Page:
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As the jobless recovery continues, President Barack Obama and his liberal supporters argue that the U.S. needs another stimulus or risks a double-dip recession. A look behind the numbers suggests that liberal policies will hand us a double dip whether we get a stimulus or not.
A major reason for the revival of sour economic news is the looming expiration of George W. Bush’s tax cuts. The top marginal income-tax rate is set to increase on the first day of 2011 to 39.6 percent from 35 percent. The phase-out of itemized deductions will lift that, effectively, to 40.8 percent. In 2013, the 3.8 percent Obama health-care tax on investment income will kick in, making the top rate 44.6 percent.
This tax hike will push us into double-dip territory for two reasons.
First, it will hurt small businesses. In fact, it’s already having that effect. While some of the income in the top bracket is wage and salary income of high earners, a big chunk of the money is the profit of small businesses. If you lift the top rate, you depress small-business activity, which in good times is often the engine of job growth.
According to the latest ADP National Employment Report, goods-producing small businesses–those with fewer than 50 employees–have reduced their total payroll employment by about 20,000 jobs each month this year, including in June. (A corresponding rise in jobs at small service businesses is less revealing, since people get haircuts in good times and bad.)
So companies affected most by Obama’s planned tax hike are shrinking, while big businesses–primarily subject to the corporate tax code–have been adding jobs.
Why are small businesses battening down the hatches? In May, the National Federation of Independent Business asked small business owners about the most important problem they face. Twenty-two percent named taxes, up from 19 percent a year earlier. Sales performance was the top worry, cited by 30 percent, unchanged from the prior year.
The other way the tax hike will rekindle the recession is through its treatment of dividends. Absent action by the Democratic majority in Congress, which seems increasingly unlikely, the current 15 percent top tax on dividends will rise to the top income tax rate –39.6 percent in 2011, which, again, will grow to 44.6 percent.
This massive increase will reduce the desirability of equities, significantly harming the stock market, while giving firms a powerful incentive to pay dividends this year, while the rate is lower. Businesses may well focus on paying out cash in the second half of this year–not a terrible thing, but not as helpful to the recovery as spending the money to expand their operations.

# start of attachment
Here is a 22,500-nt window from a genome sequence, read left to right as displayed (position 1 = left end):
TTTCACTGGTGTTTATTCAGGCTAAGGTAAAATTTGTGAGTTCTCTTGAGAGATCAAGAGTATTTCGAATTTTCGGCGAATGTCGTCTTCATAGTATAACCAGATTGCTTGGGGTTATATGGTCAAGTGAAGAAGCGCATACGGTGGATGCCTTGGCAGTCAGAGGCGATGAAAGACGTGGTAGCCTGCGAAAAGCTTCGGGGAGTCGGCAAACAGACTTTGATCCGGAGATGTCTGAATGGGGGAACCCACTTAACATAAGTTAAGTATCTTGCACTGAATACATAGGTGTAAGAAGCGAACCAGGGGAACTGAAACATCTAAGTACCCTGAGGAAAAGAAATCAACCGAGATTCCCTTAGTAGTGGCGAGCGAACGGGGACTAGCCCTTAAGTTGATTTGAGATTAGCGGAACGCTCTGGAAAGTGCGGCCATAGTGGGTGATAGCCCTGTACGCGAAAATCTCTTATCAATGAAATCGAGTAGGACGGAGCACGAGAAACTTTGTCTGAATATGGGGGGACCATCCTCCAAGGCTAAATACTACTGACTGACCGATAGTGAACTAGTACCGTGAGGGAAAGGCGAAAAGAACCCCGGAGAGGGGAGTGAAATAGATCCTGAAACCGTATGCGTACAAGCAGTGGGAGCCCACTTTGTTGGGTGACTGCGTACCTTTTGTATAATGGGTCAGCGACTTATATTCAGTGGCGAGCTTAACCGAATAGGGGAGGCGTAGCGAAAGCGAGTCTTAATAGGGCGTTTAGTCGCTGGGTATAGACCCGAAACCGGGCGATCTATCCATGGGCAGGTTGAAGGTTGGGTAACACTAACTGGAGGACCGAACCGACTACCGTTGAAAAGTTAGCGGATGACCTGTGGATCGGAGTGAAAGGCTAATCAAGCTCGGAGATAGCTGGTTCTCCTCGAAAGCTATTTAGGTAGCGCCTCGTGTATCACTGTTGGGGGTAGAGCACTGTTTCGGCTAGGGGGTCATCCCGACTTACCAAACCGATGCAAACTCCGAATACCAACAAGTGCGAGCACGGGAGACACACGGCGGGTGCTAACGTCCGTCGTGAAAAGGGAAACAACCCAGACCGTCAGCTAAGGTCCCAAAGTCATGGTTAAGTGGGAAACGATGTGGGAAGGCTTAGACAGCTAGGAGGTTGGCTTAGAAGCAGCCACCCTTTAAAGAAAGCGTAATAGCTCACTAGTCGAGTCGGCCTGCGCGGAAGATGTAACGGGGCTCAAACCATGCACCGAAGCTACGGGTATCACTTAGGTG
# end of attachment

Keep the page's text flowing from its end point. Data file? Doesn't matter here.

If history is a guide, shareholders are unlikely to go on a consumption binge with their dividends–certainly not one big enough to compensate for the drop in business investment, which could well be enough to push growth in gross domestic product into negative territory in the second half of this year.
It is no surprise, given the dramatic changes in taxation and the winding down of stimulus spending just over the horizon, that the U.S. economy is getting weaker. The correct policy response is to extend the Bush tax cuts for all income levels, giving small businesses and shareholders cause for renewed optimism, while enacting spending cuts to preserve budget discipline.
The alternative idea, to tax the economy into oblivion and then try to revive it with more Keynesian spending, is tragically wrong-headed. As we’ve seen, the small businesses that are necessary to create a lasting recovery will be contracting while government reacts to any new stimulus.
There are two ways to stimulate an economy that is in trouble: with tax cuts or with increased government spending. Declaring early and resolutely that he would extend the Bush tax cuts would have given Obama a chance to try both. Instead, Democrats hoped that higher government spending would offset the suffocating prospect of tax increases. It hasn’t worked.
That fact may be too painful for some to admit. But we all better hope that some semblance of rationality creeps into the discussion before it is too late. The left’s ideological opposition to the Bush tax cuts is poised to push the U.S. into a depression, regardless of whether we get another Keynesian stimulus.
Kevin A. Hassett is a senior fellow and the director of economic policy studies at AEI.
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